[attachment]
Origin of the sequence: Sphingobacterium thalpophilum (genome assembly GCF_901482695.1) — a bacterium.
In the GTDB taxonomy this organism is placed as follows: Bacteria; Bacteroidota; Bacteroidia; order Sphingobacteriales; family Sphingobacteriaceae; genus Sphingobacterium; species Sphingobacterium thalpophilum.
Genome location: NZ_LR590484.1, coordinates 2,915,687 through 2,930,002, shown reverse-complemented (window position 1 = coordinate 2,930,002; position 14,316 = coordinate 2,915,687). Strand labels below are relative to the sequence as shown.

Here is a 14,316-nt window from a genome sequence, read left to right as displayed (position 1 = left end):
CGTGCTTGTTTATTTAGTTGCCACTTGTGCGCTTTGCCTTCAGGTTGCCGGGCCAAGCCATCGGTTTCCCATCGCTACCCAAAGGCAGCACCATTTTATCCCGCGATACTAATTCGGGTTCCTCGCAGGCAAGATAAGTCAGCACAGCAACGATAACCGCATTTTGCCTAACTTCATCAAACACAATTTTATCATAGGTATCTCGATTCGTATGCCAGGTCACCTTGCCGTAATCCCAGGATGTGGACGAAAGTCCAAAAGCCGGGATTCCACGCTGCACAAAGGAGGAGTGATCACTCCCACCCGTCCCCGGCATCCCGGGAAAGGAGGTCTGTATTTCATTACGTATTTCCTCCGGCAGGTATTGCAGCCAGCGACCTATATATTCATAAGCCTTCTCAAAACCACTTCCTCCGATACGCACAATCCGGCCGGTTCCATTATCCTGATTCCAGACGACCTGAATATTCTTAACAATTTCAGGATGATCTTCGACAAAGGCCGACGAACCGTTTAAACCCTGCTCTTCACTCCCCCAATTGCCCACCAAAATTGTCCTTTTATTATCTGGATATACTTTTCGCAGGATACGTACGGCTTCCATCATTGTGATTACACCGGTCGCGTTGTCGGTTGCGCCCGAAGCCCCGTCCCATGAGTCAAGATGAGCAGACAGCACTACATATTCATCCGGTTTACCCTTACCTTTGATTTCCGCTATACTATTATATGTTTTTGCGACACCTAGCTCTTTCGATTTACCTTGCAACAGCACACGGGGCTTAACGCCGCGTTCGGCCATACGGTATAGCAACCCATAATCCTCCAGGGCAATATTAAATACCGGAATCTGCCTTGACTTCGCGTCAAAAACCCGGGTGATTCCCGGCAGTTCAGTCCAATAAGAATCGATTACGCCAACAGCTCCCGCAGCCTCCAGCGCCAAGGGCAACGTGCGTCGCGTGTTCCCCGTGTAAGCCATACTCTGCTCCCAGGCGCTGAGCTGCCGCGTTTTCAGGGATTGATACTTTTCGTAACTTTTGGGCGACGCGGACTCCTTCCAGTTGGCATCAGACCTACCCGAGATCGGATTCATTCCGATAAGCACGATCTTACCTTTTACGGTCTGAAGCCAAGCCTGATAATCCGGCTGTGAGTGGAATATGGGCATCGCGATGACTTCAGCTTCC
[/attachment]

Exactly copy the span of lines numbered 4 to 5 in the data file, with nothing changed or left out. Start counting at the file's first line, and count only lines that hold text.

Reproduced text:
Here is a 14,316-nt window from a genome sequence, read left to right as displayed (position 1 = left end):
CGTGCTTGTTTATTTAGTTGCCACTTGTGCGCTTTGCCTTCAGGTTGCCGGGCCAAGCCATCGGTTTCCCATCGCTACCCAAAGGCAGCACCATTTTATCCCGCGATACTAATTCGGGTTCCTCGCAGGCAAGATAAGTCAGCACAGCAACGATAACCGCATTTTGCCTAACTTCATCAAACACAATTTTATCATAGGTATCTCGATTCGTATGCCAGGTCACCTTGCCGTAATCCCAGGATGTGGACGAAAGTCCAAAAGCCGGGATTCCACGCTGCACAAAGGAGGAGTGATCACTCCCACCCGTCCCCGGCATCCCGGGAAAGGAGGTCTGTATTTCATTACGTATTTCCTCCGGCAGGTATTGCAGCCAGCGACCTATATATTCATAAGCCTTCTCAAAACCACTTCCTCCGATACGCACAATCCGGCCGGTTCCATTATCCTGATTCCAGACGACCTGAATATTCTTAACAATTTCAGGATGATCTTCGACAAAGGCCGACGAACCGTTTAAACCCTGCTCTTCACTCCCCCAATTGCCCACCAAAATTGTCCTTTTATTATCTGGATATACTTTTCGCAGGATACGTACGGCTTCCATCATTGTGATTACACCGGTCGCGTTGTCGGTTGCGCCCGAAGCCCCGTCCCATGAGTCAAGATGAGCAGACAGCACTACATATTCATCCGGTTTACCCTTACCTTTGATTTCCGCTATACTATTATATGTTTTTGCGACACCTAGCTCTTTCGATTTACCTTGCAACAGCACACGGGGCTTAACGCCGCGTTCGGCCATACGGTATAGCAACCCATAATCCTCCAGGGCAATATTAAATACCGGAATCTGCCTTGACTTCGCGTCAAAAACCCGGGTGATTCCCGGCAGTTCAGTCCAATAAGAATCGATTACGCCAACAGCTCCCGCAGCCTCCAGCGCCAAGGGCAACGTGCGTCGCGTGTTCCCCGTGTAAGCCATACTCTGCTCCCAGGCGCTGAGCTGCCGCGTTTTCAGGGATTGATACTTTTCGTAACTTTTGGGCGACGCGGACTCCTTCCAGTTGGCATCAGACCTACCCGAGATCGGATTCATTCCGATAAGCACGATCTTACCTTTTACGGTCTGAAGCCAAGCCTGATAATCCGGCTGTGAGTGGAATATGGGCATCGCGATGACTTCAGCTTCC